Just as we are about to end September, which was as quiet as you will likely ever see it, things begin to become more active across the Atlantic.
Here is a run down of what’s going on and where…
In the central Atlantic, a tropical wave that had been tangled up with an upper level low pressure area has become better organized today. The NHC says it could become a tropical depression over the next day or so as it remains well out to sea and away from any land areas. It could eventually become a weak tropical storm but it should not last too long considering the fairly hostile environment over the Atlantic right now.
The other area to watch, which is of greater concern right now, is in the Caribbean Sea. An area of showers and thunderstorms has developed in association with a large pressure fall in the region. Several of the global models go on to develop this system as it moves northwest and eventually in to the southeast Gulf of Mexico.
While none of the guidance shows anything very strong at the moment, one must keep in mind that the water is very warm in this area and will be along much of the track of this potential system. The mitigating factor seems to be upper level winds which do not appear to be very conducive for significant strengthening over the coming days. Nevertheless, rain and squally weather is likely to spread across portions of the Caribbean Sea and eventually impact Jamaica and Cuba before reaching the southeast Gulf of Mexico.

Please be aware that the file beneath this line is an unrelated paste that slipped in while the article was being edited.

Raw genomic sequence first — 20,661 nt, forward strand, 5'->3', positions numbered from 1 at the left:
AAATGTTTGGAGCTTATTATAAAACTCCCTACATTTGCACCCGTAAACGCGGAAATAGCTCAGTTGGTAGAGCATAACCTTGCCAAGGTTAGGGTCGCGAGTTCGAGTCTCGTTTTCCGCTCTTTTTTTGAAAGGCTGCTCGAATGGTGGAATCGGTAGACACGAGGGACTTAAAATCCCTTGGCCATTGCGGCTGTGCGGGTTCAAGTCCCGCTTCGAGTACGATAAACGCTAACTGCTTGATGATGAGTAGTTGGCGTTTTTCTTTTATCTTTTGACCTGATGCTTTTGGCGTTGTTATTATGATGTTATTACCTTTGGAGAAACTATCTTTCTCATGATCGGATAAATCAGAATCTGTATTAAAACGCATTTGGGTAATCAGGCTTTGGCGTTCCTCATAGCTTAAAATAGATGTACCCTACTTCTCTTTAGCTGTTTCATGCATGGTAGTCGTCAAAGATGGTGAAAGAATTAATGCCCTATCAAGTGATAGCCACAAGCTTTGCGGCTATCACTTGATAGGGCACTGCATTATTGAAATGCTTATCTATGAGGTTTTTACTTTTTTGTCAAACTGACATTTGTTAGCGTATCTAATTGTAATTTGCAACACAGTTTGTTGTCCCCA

Beyond that time, we will just have to see what we’re dealing with in terms of storm structure, upper level winds and steering flow. Speculating about potential impacts to Florida beyond the five day time period is pointless right now except to say that folks along the west coast should be keeping an eye on this feature – just as you would any October tropical development. With the recent heavy rains for parts of the state, a tropical cyclone of any intensity would not be good news. We’ll see how things play out over the next few days and whether or not we actually have a tropical depression or storm develop from this system.
Elsewhere, the eastern Atlantic looks to try and spin up another weak storm as the pattern tries to make up for lost ground in recent weeks. There are some indications that the MJO or Madden-Julian Oscillation, which promotes tropical convection and upward motion, could become more favorable across the Atlantic Basin in the coming weeks. This could result in a very busy October, especially considering the warm water temps that are in abundance right now. It is important to at least pay attention to the tropics as the old saying goes about it not being over until it’s over…
I’ll have more here tomorrow, sooner if something develops and warrants an additional post.
M. Sudduth 2:10 pm ET Sept 28